It’s always been a topic of some debate as to which of the traditional advertising media today’s data-driven content most resembles.
Most opt for outdoor.
For one thing, it’s immediate. Static or moving, simplicity is mandatory. Headers can’t be more than 7 words long. Less, if possible.
That’s because, like outdoor, time is short. You’ve only got a couple of seconds to grab your audience – about the time it takes to pass an outdoor board in a car.
I’m not buying it.
I think social is essentially direct response advertising.
Take the creative.
It’s almost always built around a call to action and its sole and only purpose is to generate a click-through.
Much like a tear-off coupon, reply card or 1-800 number.
Its primary directive also informs its tone and manner, which is almost always of a shrill, hectoring, “act now” nature – another sure sign that the tropes of direct response gurgle around in its DNA.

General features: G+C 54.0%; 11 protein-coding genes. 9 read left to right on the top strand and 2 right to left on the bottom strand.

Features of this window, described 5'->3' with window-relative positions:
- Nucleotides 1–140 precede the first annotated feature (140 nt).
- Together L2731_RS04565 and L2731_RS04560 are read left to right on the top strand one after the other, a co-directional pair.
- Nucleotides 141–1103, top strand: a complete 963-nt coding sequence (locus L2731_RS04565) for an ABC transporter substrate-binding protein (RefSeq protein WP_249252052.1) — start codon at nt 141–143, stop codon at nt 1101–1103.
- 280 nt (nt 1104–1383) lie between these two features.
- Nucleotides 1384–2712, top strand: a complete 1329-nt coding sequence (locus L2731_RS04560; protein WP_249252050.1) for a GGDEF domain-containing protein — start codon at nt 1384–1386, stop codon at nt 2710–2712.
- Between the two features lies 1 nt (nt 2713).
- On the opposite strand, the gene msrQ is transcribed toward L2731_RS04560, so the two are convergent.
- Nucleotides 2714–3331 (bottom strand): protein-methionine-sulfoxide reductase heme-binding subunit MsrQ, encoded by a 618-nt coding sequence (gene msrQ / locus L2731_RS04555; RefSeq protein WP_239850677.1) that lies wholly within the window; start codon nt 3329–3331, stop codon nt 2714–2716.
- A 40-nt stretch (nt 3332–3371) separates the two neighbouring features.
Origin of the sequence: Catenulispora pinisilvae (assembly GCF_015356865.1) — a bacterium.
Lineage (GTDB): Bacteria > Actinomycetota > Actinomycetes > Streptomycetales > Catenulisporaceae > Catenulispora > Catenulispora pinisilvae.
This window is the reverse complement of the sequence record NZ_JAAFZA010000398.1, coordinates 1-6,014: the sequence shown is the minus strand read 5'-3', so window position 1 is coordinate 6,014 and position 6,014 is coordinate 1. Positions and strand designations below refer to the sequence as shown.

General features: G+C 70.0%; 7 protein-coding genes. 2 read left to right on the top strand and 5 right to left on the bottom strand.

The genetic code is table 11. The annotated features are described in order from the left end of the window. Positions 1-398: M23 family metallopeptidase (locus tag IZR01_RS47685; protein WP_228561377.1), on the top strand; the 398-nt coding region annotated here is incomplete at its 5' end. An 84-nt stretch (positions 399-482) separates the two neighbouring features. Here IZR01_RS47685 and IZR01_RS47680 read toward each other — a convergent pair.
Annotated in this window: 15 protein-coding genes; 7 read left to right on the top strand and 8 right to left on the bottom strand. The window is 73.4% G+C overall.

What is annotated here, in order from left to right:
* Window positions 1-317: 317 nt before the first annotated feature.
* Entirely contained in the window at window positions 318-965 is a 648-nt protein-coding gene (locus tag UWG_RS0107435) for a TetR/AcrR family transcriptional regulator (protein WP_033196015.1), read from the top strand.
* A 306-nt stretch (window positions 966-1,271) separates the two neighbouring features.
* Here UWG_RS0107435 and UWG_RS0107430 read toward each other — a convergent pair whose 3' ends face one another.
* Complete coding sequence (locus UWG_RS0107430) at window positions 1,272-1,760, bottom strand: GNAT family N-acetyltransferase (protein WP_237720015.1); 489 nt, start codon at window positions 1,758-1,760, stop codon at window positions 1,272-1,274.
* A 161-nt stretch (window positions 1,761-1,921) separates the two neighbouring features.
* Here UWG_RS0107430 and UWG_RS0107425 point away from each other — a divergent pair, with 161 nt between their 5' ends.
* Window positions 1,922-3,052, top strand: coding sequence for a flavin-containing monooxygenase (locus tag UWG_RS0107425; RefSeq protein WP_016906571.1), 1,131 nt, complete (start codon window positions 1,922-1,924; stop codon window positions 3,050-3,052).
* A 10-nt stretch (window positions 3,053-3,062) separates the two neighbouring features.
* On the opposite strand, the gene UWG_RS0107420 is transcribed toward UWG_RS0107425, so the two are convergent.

It’s also riddled with rules – prescriptive dos and don’t, imperatives on how to frame a message, generate a response (that word again), what language to use, etc.
A social campaign will “drop,” too.
Finally, and perhaps most significantly, you’re talking to one individual at a time. An individual, moreover, who is, thanks to data, highly targeted, from the who and the why, to the what, when and where.
You’re not broadcasting to everyone.
You’re narrowcasting to a very specific demographic.
There are no shared perceptions, peer agreement or opting in.
Whenever the desired action, it’s an action taken in isolation.
Just you and the snake oil salesman.
Like junk mail.
And like junk mail, it’s all incredibly dull.
But that’s a post for another day.